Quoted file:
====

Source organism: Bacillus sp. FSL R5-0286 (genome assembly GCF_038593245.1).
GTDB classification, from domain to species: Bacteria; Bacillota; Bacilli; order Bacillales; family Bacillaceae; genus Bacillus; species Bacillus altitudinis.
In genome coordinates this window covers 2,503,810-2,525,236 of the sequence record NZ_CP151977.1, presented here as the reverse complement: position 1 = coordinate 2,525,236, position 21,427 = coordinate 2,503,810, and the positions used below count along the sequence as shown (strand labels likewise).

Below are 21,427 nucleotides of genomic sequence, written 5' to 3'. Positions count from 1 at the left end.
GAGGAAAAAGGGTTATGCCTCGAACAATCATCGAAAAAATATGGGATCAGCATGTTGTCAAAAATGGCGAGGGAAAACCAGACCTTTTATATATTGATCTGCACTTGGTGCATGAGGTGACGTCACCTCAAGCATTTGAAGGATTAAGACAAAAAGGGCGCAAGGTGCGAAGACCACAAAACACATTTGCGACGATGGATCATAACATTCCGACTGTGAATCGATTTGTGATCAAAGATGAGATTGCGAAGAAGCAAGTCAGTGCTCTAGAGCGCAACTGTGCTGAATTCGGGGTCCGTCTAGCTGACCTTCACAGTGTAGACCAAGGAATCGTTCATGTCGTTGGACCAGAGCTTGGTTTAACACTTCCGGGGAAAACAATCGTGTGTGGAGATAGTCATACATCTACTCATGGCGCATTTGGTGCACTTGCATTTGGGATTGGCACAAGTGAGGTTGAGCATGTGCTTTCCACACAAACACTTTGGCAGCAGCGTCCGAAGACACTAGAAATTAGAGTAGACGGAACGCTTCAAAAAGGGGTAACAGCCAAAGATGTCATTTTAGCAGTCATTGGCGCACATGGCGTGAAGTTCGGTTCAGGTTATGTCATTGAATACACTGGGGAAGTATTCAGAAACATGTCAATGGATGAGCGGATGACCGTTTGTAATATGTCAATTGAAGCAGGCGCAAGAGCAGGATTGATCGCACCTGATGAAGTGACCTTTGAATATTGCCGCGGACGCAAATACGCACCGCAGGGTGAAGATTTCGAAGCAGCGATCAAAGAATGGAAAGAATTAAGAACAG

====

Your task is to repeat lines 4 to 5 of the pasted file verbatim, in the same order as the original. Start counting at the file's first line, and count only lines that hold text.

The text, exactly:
Below are 21,427 nucleotides of genomic sequence, written 5' to 3'. Positions count from 1 at the left end.
GAGGAAAAAGGGTTATGCCTCGAACAATCATCGAAAAAATATGGGATCAGCATGTTGTCAAAAATGGCGAGGGAAAACCAGACCTTTTATATATTGATCTGCACTTGGTGCATGAGGTGACGTCACCTCAAGCATTTGAAGGATTAAGACAAAAAGGGCGCAAGGTGCGAAGACCACAAAACACATTTGCGACGATGGATCATAACATTCCGACTGTGAATCGATTTGTGATCAAAGATGAGATTGCGAAGAAGCAAGTCAGTGCTCTAGAGCGCAACTGTGCTGAATTCGGGGTCCGTCTAGCTGACCTTCACAGTGTAGACCAAGGAATCGTTCATGTCGTTGGACCAGAGCTTGGTTTAACACTTCCGGGGAAAACAATCGTGTGTGGAGATAGTCATACATCTACTCATGGCGCATTTGGTGCACTTGCATTTGGGATTGGCACAAGTGAGGTTGAGCATGTGCTTTCCACACAAACACTTTGGCAGCAGCGTCCGAAGACACTAGAAATTAGAGTAGACGGAACGCTTCAAAAAGGGGTAACAGCCAAAGATGTCATTTTAGCAGTCATTGGCGCACATGGCGTGAAGTTCGGTTCAGGTTATGTCATTGAATACACTGGGGAAGTATTCAGAAACATGTCAATGGATGAGCGGATGACCGTTTGTAATATGTCAATTGAAGCAGGCGCAAGAGCAGGATTGATCGCACCTGATGAAGTGACCTTTGAATATTGCCGCGGACGCAAATACGCACCGCAGGGTGAAGATTTCGAAGCAGCGATCAAAGAATGGAAAGAATTAAGAACAG